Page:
The Malta Independent 17 May 2022, Tuesday

What lies beneath? A world of heritage underground

Friday, 29 April 2022, 12:57 Last update: about 17 days ago
Lija Garden. Photo: Steve Mallia- Il-Gibjun
Lija Garden. Photo: Steve Mallia- Il-Gibjun

A series of majestic underground structures enclose a valuable secret on how to fight water scarcity in Malta and Gozo. These reservoirs, built to collect and channel rainwater, amazing feats of engineering and architecture realized by the Knights and British, are testament to the great effort and expense invested to secure the islands' water needs. Vital to Malta's survival for centuries, today they are endangered from disuse, or worse, from being seen as an obstacle to construction and development.

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Floriana British Era Reservoir. Photo: Steve Mallia- Il-Gibjun


"We are custodians of a centuries'-old water-saving culture that can teach valuable lessons to all Mediterranean islands struggling with water scarcity. Protecting and reviving this heritage, of which rainwater harvesting reservoirs are a key pillar, can provide us with immensely valuable tools to shield us against climate change" says Manuel Sapiano, CEO of the Energy and Water Agency (EWA). EWA, in collaboration with NGO Global Water Partnership-Mediterranean has formed Alter Aqua, a public-private project with support from The Coca-Cola Foundation and GSD Marketing Ltd., putting this vision into practice by identifying forgotten reservoirs of great cultural and environmental value, and bringing them back to life through restoration works, before handing them back to Malta's communities.

Cospicua Knights and British Reservoir. Photo: Steve Mallia- Il-Gibjun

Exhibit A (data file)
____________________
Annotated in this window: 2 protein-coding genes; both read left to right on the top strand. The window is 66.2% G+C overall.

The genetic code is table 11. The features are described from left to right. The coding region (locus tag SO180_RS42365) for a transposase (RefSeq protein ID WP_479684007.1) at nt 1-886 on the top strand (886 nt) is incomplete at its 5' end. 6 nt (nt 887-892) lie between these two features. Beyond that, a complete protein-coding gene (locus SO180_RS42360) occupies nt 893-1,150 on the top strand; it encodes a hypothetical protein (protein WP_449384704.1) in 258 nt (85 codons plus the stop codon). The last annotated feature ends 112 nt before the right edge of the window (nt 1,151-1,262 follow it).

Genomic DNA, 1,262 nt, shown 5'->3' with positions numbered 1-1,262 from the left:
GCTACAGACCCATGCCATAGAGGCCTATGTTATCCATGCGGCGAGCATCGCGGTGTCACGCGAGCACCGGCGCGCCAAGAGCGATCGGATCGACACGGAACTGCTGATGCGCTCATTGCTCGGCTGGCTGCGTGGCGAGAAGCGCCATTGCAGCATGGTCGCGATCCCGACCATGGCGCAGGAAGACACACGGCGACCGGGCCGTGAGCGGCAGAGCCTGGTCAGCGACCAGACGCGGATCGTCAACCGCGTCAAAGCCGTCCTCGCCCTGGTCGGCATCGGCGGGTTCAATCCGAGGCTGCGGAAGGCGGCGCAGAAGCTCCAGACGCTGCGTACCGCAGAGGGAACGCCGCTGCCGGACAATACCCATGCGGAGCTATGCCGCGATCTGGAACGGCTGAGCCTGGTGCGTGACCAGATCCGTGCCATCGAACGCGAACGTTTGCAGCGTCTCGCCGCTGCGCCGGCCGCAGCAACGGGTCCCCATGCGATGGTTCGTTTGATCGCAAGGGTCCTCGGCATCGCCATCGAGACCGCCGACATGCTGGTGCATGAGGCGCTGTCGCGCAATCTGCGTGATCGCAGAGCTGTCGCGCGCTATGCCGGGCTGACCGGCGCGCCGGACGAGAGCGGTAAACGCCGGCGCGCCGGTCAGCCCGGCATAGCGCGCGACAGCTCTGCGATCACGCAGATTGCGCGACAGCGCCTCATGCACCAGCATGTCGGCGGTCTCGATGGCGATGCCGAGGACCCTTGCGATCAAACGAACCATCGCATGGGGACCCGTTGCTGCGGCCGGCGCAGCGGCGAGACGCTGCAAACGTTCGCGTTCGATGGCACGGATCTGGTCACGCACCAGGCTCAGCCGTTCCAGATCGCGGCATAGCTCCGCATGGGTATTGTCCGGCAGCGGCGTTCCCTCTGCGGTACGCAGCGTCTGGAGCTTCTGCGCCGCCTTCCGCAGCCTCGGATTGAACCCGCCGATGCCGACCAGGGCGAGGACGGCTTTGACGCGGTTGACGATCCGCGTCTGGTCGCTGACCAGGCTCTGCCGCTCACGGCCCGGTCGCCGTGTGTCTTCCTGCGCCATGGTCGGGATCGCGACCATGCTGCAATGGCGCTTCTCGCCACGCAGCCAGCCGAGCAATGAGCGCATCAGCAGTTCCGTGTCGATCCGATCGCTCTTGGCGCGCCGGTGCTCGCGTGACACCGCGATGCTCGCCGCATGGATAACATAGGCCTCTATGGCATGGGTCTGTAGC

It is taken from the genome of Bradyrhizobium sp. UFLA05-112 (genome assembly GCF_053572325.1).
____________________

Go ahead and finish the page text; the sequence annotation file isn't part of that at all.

Last year, major works were undertaken under Victory square in Birgu, in collaboration with the Birgu Municipality, bringing back to life the historic reservoir, which filled up with 800,000 litres of rainwater shortly after its restoration. Currently, works are progressing in the Auberge de France, a 400-year-old building which serves as the seat of Birgu's Municipal council, whose underground reservoir will again be used to collect rainwater, highlighting the importance of rainwater harvesting as part of the Municipality's strategy for water security.

A common interest in rainwater harvesting reservoirs has led Alter Aqua to collaborate with Steven Mallia, a photographer and designer who has devoted himself to researching and uncovering the magnificence and cultural value of these structures. Having already photographed more than 200 underground reservoirs, he is documenting their beauty as well as challenges they are facing:

"Reservoirs are strewn everywhere across Malta and Gozo, in response to the ubiquitous lack of freshwater that our ancestors faced. If we see these reservoirs today only as an antiquated obstacle to development, they stand little chance of surviving. But if we can make their beauty and cultural value shine, and highlight their potential as tourist attractions, then we can unite to protect them."

Mallia firmly believes that the key is to allow more people, including younger generations, see and experience for themselves the magnificence of these structures. He is currently compiling a photographic book, to be released in August 2022, giving the chance to all to 'immerse' themselves in these hidden gems. Mallia already sees evidence of this public interest in the engagement witnessed in his dedicated Facebook group, Il-Gibjun, which counts more than 2,700+ active members who are fascinated by Malta's water saving heritage. It is high time that the value of these underground gems came out into the open.

Reservoir at Harbour Areas. Photo: Steve Mallia- Il-Gibjun


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